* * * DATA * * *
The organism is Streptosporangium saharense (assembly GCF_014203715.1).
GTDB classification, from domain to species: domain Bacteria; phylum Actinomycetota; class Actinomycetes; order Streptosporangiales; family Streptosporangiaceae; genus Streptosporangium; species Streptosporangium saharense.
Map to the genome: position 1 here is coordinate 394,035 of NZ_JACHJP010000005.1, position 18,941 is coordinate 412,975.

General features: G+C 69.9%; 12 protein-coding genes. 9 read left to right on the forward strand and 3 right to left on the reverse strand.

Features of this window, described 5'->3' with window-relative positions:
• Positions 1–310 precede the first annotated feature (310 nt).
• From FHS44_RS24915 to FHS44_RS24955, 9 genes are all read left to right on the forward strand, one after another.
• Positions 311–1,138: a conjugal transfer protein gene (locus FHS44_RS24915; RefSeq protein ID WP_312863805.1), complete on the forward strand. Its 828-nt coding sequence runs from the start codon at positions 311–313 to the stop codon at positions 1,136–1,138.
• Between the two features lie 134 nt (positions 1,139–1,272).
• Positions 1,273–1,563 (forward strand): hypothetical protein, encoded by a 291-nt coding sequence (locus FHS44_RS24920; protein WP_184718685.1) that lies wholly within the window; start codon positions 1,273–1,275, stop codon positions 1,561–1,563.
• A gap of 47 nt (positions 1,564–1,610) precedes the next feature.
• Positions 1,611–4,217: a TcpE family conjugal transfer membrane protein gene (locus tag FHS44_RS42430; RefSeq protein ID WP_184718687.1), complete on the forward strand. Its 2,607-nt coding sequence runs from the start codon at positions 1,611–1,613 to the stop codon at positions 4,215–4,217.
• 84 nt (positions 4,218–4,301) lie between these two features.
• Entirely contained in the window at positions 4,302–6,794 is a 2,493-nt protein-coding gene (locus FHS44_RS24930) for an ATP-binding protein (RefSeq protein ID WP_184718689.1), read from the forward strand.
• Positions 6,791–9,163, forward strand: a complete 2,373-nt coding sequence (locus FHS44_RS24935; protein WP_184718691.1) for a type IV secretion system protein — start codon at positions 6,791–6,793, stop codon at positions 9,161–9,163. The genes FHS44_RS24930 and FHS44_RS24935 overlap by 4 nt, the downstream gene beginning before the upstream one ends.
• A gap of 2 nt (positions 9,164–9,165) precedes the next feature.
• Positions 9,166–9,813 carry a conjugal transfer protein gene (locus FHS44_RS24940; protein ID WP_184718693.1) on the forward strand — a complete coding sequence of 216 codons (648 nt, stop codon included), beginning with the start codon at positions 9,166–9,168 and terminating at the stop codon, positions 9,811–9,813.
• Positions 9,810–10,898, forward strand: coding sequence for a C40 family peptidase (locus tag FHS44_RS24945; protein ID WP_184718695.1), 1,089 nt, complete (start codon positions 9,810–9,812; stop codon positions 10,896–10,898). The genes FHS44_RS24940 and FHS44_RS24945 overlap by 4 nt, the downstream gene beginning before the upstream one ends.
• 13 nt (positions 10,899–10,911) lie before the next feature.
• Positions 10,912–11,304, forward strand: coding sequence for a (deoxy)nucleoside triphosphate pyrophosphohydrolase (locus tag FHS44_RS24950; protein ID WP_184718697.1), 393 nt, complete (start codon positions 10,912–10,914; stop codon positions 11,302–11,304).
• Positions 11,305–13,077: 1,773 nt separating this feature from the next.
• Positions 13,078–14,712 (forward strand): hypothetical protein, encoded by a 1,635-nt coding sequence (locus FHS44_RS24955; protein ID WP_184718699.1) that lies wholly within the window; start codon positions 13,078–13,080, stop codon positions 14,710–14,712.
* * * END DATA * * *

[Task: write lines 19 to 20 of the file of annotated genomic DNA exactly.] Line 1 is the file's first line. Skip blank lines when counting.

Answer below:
• 13 nt (positions 10,899–10,911) lie before the next feature.
• Positions 10,912–11,304, forward strand: coding sequence for a (deoxy)nucleoside triphosphate pyrophosphohydrolase (locus tag FHS44_RS24950; protein ID WP_184718697.1), 393 nt, complete (start codon positions 10,912–10,914; stop codon positions 11,302–11,304).